‘So I thought we had reached Gotland, the north end, where I’ve heard they have a military installation, and these guys must be from there. But we didn’t really feel like turning around again, in the middle of the night. So they took us in tow, mad as hell. Finally we got Mauno to open his eyes, and it turned out that we had missed our destination by three hundred kilometers. We were on the south coast of Sweden, some sort of wildlife preserve. And I’ve been using a compass all my life.’

‘These things happen,’ the woman said. ‘Much worse things, too.’

‘It’s that goddamn deviation,’ the skipper said.

‘You lost the deviation again?’ The man in the cardigan came to, jumped to his feet. ‘Hell, we’ve just run into somebody,’ he said, looking out the window.

‘No, we met these folks on the way and decided to have a little chat,’ the skipper said. ‘Is there any coffee? Let’s have some. Why don’t you make some.’

The woman picked up a tall thermos bottle and set it on the table next to a stack of disposable cups. She pumped coffee out of the bottle. It steamed and was good and hot. We had to help ourselves to some coffee cake and pretzel-shaped cookies that left crumbs on your fingers and lips. The man in the cardigan leaned against the window and looked out.

‘I know that boat. Bought in Glasgow, or was it Holland,’ he said.

‘Come again?’ the skipper said. ‘Have some coffee, Mauno.’

‘That one right there. Your husband’s with Apple. Has an import business.’

‘No,’ I said.

He swayed back on his heels, brushed his hair out of his eyes.

‘Last year, at the restaurant on Nötö. We were trying to order some bullhead, but there was none to be had for love or money.’

‘You’re mistaking me for someone else,’ I said.

‘You’ve changed your hairdo, but that’s the boat all right. Remember it from that bowsprit and the name. Your old man had sailed it over by himself, from Holland or Lübeck or someplace. The customs guys never caught on.’

I laughed and shook my head.

‘Mussu, you’re not remembering that right,’ the woman said.

‘You weren’t even around yet, Sari, so shut up. This girl here,’ he said, pushing a cup of coffee towards me, ‘is a dentist. She takes care of all the teeth in Lauttasaari.’

‘Do I look like a dentist?’ I said.

He straightened his back, glared at me with glazed eyes.

‘I don’t take care of anybody’s teeth except for my own,’ I said. ‘And that boat belongs to his father.’ I nodded in the direction of my companion. ‘This is my first trip on it. My first sailing trip, altogether. He’s promised to take me to Maarianhamina. So, I think we better get going before it gets dark.’

‘Yes, of course,’ the woman said.

‘We saw a coast guard vessel back there, a couple of miles away. You’ll be able to call them.’

‘Why don’t you come up with me, and we’ll try that,’ the skipper said to my companion. ‘And you can see what those goddamn hi-tech electronics did to us.’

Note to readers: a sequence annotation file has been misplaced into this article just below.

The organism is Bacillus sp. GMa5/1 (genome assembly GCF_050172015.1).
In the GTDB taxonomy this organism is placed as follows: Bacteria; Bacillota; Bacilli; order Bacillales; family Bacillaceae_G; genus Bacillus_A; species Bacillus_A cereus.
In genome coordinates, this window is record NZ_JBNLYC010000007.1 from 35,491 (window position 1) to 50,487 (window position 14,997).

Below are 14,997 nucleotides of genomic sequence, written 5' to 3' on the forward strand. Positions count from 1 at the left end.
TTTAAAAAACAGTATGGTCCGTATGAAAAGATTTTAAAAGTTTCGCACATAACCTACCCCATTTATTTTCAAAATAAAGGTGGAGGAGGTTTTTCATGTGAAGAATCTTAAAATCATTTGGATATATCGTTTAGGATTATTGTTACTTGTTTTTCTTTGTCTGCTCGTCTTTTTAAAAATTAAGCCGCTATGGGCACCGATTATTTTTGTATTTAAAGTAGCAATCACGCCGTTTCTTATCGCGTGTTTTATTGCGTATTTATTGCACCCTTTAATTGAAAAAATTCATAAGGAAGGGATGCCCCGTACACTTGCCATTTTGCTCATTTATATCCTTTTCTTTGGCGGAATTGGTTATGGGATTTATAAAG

They disappeared upstairs, my companion’s blue-jeaned legs last. ‘They said on the radio that it’s going to get quite a bit colder,’ the woman said. ‘And awfully windy.’

‘That’s what I’m afraid of,’ I said.

‘But you have a good navigator,’ the woman said. ‘I mean, really.’ She stacked the used cups, picked up some cigarette ash with a fingertip.

‘We’ve had a nice trip so far.’

‘And you didn’t get lost,’ the woman said. ‘As for you, Mussu, it’s closing time. You don’t want to embarrass us in front of those coast guards.’ She bent down and hugged him. ‘They’ll guide us back to civilization.’

‘If anyone asks – please don’t say anything about us,’ I said.

‘I understand,’ she said, and smiled.

‘Some people aren’t so understanding.’

‘A woman’s got a right, just the same as a man,’ she said. ‘It’s not the Dark Ages anymore. Vesa and I haven’t seen you, and Mauno here won’t remember even if someone asks.’

We went upstairs. The skipper was still holding the receiver.

‘They heard us, they’ll be here within a half-hour,’ he said. ‘Well, thank you, and goodbye.’

‘Ships that pass in the fog,’ the woman said.

‘Please don’t conjure up fog, on top of everything,’ the skipper said. ‘Why don’t you go and comb Hartikainen’s hair. Better still, see if you can’t get him to sack out in the forward cabin.’ ‘Bye,’ I said.

‘Have a really great trip. You can trust us,’ the woman shouted from the upper deck and waved her white cap. There was no flag on the pole on the aft deck; they’d probably lost that, too.

We had to make such a tight turn that we had to use the engine.

‘To Maarianhamina, eh?’ he said. ‘As far as I can see, Maarianhamina is sort of west of here. And we’re pointing south.’

I didn’t say anything.

‘What a mess.’

‘Don’t worry.’

He opened the bottom drawer which was used for plastic bags and empty bottles that should have been disposed of or returned. He checked the bottles against the light, tested the caps, spun one on the table, let it come to a stop and observed which way it pointed. He tore off a piece of masking tape, stuck it to the side of the bottle, wrote some Roman numerals on it.

I watched his actions with interest.

‘A document for posterity?’ I asked.

‘I’ve got my fucking privacy of correspondence, don’t I,’ he said, pushed a note into the bottle, screwed the cap on tight and tossed it overboard.

The bottle disappeared into the waves, reappeared after a moment in the foam, and then vanished quickly from view.

The cruiser, too, got going. In ten minutes, we were so far away that we could no longer tell whether it was coming or going.

Translated by Anselm Hollo